It may not be the hottest summer on record, but in my business, these are still the dog days of summer.
So on Wednesday, when the Winnipeg Police Service assembled reporters for an unanticipated stunner of a news conference, it turned out they had a welcome gift to more than just the story-starved media. Hundreds of Winnipeggers were about to get something to really howl about.
At the police service's request, the province was walking away from more than $1 million in photo-radar fines. The tickets had been wrongly worded when they were issued during a five-day period to more than 2,500 owners whose vehicles had sped through a designated construction zone on Kenaston Boulevard near Whyte Ridge.
Even Len Eastoe, the former cop turned professional ticket fighter, was shocked. And he had advance knowledge of the tickets being botched. Eastoe had been alerted soon after the notices began arriving in the mail. Initially, a police officer told him the tickets hadn't referenced the proper section of the newly amended construction-zone section of the Highway Traffic Act. Why would a police officer share that with Eastoe? Because the cop had been tagged with one of the tickets and he was looking for help from Eastoe at Traffic Ticket Experts.
"There were a couple of policemen who got 'em," Eastoe told me Wednesday.
Eastoe didn't volunteer which police service they worked for. But he did say one of the cops had been fined $1,200.
Construction-zone fines are doubled, you understand. Or maybe you didn't.
The cop's fine put him at the top end of the ones that crossed Eastoe's desk. Most were in the $400 to $600 range, although there were some that clocked in at $805 and $705.
So how fast was the top-end cop going to earn a $1,200 ticket?
Well, if you know that going 80 km/h in a posted 60 km/h construction zone on Kenaston costs about $620, by my calculation the officer must have been doing around 100 km/h. In a construction zone, remember.
In any event, as Eastoe was saying, the cop believed it was invalid.
"I thought, 'You're exactly right,' " Eastoe recalled.
But he also knew the Crown could have the wording corrected and proceed with charges anyway. There was precedent. It had been successfully done several years earlier in a similar case involving a red-light camera. And Eastoe recalled over the course of the last couple of weeks, when his partner spoke with Crown attorneys, that was the direction they appeared to be heading: Amend the wording on all 2,500 tickets and carry on with the charges.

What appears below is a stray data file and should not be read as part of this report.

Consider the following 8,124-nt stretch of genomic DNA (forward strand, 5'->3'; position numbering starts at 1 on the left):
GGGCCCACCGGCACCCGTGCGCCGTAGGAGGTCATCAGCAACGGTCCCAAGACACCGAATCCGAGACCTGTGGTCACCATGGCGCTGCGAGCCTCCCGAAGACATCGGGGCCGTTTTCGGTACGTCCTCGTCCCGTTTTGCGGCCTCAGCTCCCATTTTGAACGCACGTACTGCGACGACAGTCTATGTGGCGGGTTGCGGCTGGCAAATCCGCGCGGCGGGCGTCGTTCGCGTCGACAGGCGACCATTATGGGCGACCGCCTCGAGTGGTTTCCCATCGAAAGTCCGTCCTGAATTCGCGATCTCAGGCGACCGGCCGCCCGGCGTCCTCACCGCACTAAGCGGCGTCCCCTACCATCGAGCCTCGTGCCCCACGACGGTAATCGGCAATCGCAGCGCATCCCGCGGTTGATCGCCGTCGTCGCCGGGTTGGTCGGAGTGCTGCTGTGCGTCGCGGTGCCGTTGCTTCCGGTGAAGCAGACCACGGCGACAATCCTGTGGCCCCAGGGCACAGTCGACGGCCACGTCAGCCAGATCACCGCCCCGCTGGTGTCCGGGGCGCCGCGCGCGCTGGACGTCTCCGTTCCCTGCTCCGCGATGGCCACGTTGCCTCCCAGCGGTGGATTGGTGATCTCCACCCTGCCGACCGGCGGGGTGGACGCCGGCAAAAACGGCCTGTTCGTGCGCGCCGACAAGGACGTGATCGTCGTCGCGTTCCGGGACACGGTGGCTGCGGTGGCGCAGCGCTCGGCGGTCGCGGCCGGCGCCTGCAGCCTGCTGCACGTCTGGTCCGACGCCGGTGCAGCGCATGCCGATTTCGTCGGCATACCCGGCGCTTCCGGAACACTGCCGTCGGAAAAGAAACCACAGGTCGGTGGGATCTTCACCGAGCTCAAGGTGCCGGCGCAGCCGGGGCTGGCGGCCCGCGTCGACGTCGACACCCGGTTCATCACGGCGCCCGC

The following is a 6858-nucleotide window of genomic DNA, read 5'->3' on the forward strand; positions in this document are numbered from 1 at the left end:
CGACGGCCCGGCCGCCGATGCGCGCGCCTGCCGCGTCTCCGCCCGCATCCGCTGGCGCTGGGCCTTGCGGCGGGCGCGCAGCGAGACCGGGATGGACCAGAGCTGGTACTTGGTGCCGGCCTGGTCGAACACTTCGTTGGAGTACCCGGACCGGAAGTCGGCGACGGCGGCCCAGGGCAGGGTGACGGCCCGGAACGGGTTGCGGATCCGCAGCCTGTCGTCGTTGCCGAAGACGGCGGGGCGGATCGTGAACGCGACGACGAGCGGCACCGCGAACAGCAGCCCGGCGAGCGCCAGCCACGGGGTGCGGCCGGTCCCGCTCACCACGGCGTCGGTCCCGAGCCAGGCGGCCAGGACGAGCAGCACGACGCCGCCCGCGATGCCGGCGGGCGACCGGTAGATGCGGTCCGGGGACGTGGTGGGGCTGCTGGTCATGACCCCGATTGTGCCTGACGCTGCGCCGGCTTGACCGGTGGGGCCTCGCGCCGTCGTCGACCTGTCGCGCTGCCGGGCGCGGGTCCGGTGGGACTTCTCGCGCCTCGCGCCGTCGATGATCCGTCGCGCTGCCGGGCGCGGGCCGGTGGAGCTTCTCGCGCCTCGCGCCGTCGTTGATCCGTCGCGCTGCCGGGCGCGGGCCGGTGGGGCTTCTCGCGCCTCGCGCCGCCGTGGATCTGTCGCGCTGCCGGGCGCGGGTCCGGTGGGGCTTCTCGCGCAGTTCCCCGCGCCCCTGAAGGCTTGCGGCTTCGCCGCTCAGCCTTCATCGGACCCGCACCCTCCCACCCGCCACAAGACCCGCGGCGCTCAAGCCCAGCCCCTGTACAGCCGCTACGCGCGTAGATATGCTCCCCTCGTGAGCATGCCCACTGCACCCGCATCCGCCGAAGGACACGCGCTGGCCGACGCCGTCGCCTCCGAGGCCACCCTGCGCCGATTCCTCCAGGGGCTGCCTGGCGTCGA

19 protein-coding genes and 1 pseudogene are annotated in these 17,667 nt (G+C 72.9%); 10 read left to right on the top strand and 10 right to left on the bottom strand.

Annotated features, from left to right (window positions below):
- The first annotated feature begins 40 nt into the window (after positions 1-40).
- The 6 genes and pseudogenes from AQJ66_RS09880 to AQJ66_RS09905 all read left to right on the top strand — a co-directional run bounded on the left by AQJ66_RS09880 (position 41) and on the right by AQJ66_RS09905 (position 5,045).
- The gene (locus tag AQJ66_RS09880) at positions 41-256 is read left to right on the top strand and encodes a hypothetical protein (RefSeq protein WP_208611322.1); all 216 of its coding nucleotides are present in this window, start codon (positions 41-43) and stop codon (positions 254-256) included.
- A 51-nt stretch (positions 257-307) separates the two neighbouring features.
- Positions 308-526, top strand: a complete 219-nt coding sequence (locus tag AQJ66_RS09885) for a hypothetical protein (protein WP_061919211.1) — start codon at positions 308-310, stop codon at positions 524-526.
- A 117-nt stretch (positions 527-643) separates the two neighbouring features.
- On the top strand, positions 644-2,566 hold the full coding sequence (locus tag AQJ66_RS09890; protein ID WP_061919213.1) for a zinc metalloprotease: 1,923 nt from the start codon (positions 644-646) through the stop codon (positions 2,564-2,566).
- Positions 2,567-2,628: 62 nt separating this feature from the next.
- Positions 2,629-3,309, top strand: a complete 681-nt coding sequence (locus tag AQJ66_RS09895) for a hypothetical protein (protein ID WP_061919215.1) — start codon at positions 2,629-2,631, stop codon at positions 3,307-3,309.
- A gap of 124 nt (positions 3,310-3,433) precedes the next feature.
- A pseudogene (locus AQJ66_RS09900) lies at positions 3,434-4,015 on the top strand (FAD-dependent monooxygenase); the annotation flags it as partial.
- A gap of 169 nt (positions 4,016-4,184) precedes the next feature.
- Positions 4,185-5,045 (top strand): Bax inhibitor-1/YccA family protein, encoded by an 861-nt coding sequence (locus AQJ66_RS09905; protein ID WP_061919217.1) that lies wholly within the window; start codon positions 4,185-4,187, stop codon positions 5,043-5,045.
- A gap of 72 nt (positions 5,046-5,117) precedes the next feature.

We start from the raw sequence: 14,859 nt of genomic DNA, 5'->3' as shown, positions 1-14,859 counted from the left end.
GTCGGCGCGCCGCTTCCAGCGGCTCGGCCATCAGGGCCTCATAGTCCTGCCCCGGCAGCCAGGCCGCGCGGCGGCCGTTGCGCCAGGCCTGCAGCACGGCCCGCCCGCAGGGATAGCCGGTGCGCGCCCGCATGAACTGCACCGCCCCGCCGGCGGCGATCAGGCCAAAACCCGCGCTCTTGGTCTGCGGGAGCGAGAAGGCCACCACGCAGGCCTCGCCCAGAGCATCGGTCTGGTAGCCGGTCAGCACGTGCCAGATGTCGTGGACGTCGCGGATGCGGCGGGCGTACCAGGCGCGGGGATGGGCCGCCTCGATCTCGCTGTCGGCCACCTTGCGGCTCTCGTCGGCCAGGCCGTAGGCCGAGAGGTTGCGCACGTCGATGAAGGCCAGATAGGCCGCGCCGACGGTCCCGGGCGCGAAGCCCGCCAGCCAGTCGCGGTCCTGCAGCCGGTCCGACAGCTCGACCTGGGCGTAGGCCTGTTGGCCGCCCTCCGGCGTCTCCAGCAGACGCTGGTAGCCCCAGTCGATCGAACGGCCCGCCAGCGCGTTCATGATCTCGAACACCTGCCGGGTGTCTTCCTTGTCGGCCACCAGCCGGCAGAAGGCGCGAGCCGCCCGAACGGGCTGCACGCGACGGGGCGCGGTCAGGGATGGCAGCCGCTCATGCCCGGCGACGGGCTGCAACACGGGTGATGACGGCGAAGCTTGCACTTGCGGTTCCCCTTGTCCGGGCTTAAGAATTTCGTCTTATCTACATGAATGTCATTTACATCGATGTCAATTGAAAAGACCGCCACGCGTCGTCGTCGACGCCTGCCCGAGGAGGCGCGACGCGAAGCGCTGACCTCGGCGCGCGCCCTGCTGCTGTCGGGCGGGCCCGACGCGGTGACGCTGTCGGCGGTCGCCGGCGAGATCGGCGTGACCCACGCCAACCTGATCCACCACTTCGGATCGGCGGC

"You think they're going to walk away from that kind of money?" Eastoe told his cop client. "Ha, ha, ha" he laughed. "I was dead wrong."
On Wednesday it was the hundreds of ticketed drivers with those hundreds of dollars in vanished fines who probably thought they had the last "ha, ha, ha" laugh.
But, if you'll pardon the expression, not so fast. None of it is funny and there's lots to learn from what happened.
Eastoe says drivers have been confused about construction-zone speeds, and are still uncertain since the amendments became law last month.
They're confused, he argues, because the signage isn't consistent.
He says there is supposed to be speed signage indicating the start and end of a construction zone. But he contends what's confusing is the variety of signage, and some of the signals they send. According to Eastoe, there are still some signs that refer to reduced speed "when passing workers."
"And people look around and don't see any workers and they think, 'Oh, well.' "
But reduced-speed signs are supposed to be obeyed even if there are no construction workers present.
"People are not adjusting to that, yet," Eastoe says. "And it's confusing."
He thinks signage might have been the other issue that caused police to request those 2,500 tickets be abandoned. I prefer to think police decided, as they suggested at the news conference, it was the right thing to do. What concerns me more is that hundreds of drivers don't seem to care they should reduce speed in a construction zone.
And that 60 means 60. Not 100.